Respect. Give it and earn it: When Redbox decided to introduce video games to the kiosks, they took the time to understand every departments’ perspective on the issue and the challenges they would face because of it. Now Redbox has successfully integrated video games into its model. “If you have respect for one another, you can always deal with what comes.”
Accountability. Walk the talk: Achler felt on top of the world when he started working as an upper-level manager at a world renowned company. He missed one deadline and was given a warning from his strict boss. Afterwards, he came to work at 4 AM every day and redeemed himself. He learned that “for success to be real you always have to deliver what you promise.”
Dedication. Persevere: Achler once made a very important sale at a Cleveland clinic, but the transaction was drawn out for two and a half years. “You have to finish something until it is done. You are going to get “no” all the time, but you have to keep on knocking doors down like Jack Bauer.”
Humility. Stay grounded: Achler maintains a high degree of humility at Redbox. Although it is growing at a fast rate, “you don’t want to have too swelled a head because you need to stay grounded and realize that technology changes fast.”
Communication. Be open, be honest: A lot of times when a company is making a major decision it really breaks down to how they communicate those changes to the parties involved. “Arguably communication is one of the most important values.”
Empathy.The secret weapon: Lastly, “if you can truly understand someone, customer, partner, someone from another department, you can design products and services to meet those needs.” Redbox had a deep understanding of what customers wanted from a movie rental service and gave them just that – simplicity, value, and convenience.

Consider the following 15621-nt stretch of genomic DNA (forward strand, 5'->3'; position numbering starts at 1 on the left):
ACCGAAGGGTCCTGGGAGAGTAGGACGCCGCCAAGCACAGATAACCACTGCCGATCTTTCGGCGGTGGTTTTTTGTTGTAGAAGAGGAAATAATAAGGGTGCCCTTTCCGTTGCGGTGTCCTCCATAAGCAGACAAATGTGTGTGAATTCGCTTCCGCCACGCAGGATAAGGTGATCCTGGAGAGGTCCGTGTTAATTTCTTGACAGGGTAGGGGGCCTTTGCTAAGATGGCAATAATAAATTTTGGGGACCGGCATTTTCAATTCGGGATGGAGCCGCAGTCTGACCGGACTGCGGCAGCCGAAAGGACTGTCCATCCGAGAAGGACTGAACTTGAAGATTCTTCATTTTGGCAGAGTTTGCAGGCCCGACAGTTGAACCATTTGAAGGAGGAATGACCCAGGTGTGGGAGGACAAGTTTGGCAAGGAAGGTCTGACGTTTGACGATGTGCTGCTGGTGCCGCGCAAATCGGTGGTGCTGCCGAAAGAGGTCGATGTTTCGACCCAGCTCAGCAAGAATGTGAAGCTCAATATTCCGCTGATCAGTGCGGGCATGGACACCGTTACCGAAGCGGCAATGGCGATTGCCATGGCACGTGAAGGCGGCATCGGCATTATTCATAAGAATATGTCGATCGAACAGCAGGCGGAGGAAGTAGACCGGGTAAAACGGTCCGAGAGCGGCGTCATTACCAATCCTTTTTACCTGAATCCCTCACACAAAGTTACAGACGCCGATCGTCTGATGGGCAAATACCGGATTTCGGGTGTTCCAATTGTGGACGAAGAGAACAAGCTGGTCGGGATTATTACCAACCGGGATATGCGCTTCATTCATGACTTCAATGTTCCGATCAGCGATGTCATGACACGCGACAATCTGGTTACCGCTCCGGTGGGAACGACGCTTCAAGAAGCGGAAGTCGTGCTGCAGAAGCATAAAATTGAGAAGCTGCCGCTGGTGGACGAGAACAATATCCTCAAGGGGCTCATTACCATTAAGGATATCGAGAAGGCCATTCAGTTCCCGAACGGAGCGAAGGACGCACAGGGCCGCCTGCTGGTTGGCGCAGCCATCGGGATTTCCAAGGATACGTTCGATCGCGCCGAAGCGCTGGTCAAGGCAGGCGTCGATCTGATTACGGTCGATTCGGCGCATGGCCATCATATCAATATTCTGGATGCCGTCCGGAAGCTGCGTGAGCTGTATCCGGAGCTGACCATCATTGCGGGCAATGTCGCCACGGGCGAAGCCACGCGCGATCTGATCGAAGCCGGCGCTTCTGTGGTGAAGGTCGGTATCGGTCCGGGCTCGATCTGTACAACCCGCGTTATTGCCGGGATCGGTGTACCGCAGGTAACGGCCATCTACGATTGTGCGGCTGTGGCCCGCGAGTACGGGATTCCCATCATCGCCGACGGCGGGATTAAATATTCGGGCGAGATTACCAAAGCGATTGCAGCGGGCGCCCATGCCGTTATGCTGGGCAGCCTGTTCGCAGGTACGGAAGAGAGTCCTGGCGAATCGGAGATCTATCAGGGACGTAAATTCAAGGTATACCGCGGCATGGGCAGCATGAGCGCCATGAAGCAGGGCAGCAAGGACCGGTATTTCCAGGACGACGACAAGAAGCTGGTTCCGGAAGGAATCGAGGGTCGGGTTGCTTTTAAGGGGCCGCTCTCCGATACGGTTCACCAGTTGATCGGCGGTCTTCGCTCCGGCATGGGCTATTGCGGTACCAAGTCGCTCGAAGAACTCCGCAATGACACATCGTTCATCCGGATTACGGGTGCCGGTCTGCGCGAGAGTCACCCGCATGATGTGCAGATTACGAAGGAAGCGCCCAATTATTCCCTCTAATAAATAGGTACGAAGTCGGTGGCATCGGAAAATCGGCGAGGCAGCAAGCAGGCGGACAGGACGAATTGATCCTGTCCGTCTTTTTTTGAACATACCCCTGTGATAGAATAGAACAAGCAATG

Attended by more than 65 member of the startup community, the overall sentiment was that it was a rewarding presentation and a great start to the morning. Achler ended by emphasizing “that CEOs who are thoughtful and considerate of the importance of values, who create a culture that is values-driven, ultimately make better decisions and deliver better results.”
Yet, open data does not immediately mean useable data, and few know what to actually do with the growing wealth of open government data. Contributing this problem is the fact that important stakeholders are often not plugged into what data is available or why—that is, the data scientists who know how to process and analyze data aren’t necessarily asking the right questions, while the nonprofits and foundations who ask the right questions don’t necessarily know how to process and analyze.
We’ve teamed non-profits with data scientists before, but this event added a new element. The White House and the US Department of Transportation had just recently launched safety.data.gov, a government portal to an extensive amount of safety data, including data sets on everything from pedestrian safety to food safety. Members of the White House team worked with non-profits ahead of time to bring safety data into their problem definitions. By fostering cross-domain collaboration from the beginning, non-profits could ask their questions of the data, government pointed stakeholders to the “right” data, and data scientists found answers to the non-profits’ questions. We invited three high-impact non-profits who could benefit from this work:
The Chicago Red Cross wanted to use data to understand where fires were likely to occur. We gave them data on local building safety and fire occurrences, and they built a map showing locations of likely fires and analyzed the demographics of those neighborhoods.
Children’s Memorial Hospital wanted to build a database of youth violence prevention programs. We pointed them to data sets on violence in the city, from which they were able to scrape together an automated list of youth violence prevention programs.